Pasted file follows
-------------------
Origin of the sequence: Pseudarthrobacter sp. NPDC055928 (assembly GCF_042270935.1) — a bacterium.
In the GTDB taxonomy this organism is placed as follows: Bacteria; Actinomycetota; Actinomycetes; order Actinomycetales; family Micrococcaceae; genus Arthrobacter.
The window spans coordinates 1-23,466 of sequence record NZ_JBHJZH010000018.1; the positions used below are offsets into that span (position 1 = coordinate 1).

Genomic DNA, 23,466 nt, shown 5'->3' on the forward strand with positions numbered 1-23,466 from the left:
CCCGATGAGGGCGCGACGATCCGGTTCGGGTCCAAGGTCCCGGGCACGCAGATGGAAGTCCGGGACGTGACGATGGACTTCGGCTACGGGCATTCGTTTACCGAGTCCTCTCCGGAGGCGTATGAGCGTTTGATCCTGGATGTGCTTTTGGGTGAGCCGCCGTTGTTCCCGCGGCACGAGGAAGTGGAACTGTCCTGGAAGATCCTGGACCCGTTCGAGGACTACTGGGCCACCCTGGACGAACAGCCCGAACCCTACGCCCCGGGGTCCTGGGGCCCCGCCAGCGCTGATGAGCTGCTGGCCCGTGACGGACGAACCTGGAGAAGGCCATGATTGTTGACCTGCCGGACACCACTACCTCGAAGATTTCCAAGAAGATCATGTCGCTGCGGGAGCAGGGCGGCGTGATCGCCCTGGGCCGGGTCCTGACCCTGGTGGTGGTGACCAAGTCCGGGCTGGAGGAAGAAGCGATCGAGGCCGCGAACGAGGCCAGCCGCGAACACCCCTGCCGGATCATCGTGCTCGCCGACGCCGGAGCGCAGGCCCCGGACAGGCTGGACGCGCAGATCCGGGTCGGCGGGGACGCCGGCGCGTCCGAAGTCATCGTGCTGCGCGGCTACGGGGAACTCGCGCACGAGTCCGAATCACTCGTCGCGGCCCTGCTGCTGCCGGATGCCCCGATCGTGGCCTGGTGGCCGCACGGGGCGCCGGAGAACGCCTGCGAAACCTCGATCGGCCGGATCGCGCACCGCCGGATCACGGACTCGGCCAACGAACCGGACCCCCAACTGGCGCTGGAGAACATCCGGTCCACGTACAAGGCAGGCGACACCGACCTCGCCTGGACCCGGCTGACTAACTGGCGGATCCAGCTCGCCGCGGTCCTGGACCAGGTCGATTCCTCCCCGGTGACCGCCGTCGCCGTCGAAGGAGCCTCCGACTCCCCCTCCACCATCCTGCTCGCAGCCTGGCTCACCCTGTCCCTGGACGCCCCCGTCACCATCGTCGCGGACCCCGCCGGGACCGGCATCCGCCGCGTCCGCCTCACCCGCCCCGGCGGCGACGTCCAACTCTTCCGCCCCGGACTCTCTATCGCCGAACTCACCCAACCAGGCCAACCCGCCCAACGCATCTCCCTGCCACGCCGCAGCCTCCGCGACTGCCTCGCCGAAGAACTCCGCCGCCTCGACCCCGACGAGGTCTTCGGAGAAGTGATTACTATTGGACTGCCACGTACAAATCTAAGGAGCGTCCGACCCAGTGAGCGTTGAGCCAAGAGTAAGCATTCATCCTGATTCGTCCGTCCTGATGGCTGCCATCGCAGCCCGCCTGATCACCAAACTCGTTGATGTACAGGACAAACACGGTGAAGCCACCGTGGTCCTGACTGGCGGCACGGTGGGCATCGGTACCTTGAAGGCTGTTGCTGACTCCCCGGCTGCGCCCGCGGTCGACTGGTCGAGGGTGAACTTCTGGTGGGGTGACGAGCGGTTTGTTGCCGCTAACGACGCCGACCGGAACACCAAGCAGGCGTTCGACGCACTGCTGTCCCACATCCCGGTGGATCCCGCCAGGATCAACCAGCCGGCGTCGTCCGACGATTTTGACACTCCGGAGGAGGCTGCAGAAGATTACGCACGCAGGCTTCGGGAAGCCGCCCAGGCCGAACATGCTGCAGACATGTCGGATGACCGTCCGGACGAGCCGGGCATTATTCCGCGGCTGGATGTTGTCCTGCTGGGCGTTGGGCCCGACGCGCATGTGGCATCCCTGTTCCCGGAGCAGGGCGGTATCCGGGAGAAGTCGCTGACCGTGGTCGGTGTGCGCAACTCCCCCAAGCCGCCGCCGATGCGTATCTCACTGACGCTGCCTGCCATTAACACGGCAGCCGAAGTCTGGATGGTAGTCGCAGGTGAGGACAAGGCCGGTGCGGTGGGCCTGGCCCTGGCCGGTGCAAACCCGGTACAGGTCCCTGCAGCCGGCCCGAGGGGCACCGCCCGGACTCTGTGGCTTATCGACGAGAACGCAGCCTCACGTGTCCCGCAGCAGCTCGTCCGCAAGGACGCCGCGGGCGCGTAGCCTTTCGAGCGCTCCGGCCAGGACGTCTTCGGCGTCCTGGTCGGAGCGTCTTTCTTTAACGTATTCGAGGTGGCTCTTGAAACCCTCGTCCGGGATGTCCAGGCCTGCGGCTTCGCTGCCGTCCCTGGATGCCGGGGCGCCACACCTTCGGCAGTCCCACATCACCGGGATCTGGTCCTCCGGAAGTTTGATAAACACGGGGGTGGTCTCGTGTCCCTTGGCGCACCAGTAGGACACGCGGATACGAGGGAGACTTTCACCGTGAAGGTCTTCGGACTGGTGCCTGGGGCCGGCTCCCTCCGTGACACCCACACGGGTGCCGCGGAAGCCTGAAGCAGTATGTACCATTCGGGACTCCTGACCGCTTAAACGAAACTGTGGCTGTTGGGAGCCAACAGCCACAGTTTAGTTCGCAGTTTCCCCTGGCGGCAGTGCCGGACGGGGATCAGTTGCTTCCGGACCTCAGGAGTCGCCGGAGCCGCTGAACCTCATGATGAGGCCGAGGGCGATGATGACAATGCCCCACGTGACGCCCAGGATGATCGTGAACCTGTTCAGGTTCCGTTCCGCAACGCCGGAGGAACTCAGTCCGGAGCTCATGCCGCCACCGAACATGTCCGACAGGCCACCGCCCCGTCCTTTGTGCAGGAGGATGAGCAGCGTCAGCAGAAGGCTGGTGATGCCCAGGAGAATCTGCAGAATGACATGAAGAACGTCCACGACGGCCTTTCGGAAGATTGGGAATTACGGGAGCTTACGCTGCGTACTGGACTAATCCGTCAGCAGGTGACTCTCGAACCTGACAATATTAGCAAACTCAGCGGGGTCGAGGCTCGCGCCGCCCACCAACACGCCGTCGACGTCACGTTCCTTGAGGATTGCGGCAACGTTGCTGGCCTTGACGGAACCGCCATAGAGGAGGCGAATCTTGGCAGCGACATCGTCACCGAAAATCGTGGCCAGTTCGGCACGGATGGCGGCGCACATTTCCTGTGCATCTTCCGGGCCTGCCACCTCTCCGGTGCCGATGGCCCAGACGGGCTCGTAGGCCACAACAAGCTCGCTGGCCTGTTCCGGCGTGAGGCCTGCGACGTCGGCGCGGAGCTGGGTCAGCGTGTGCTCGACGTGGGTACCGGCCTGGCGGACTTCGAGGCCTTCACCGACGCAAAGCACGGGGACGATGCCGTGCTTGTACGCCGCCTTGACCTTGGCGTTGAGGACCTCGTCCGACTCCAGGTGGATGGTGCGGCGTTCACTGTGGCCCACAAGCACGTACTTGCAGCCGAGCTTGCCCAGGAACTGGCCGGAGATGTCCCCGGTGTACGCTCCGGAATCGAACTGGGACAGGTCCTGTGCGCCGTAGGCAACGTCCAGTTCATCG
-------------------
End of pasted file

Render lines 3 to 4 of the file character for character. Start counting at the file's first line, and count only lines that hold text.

The window spans coordinates 1-23,466 of sequence record NZ_JBHJZH010000018.1; the positions used below are offsets into that span (position 1 = coordinate 1).

Genomic DNA, 23,466 nt, shown 5'->3' on the forward strand with positions numbered 1-23,466 from the left: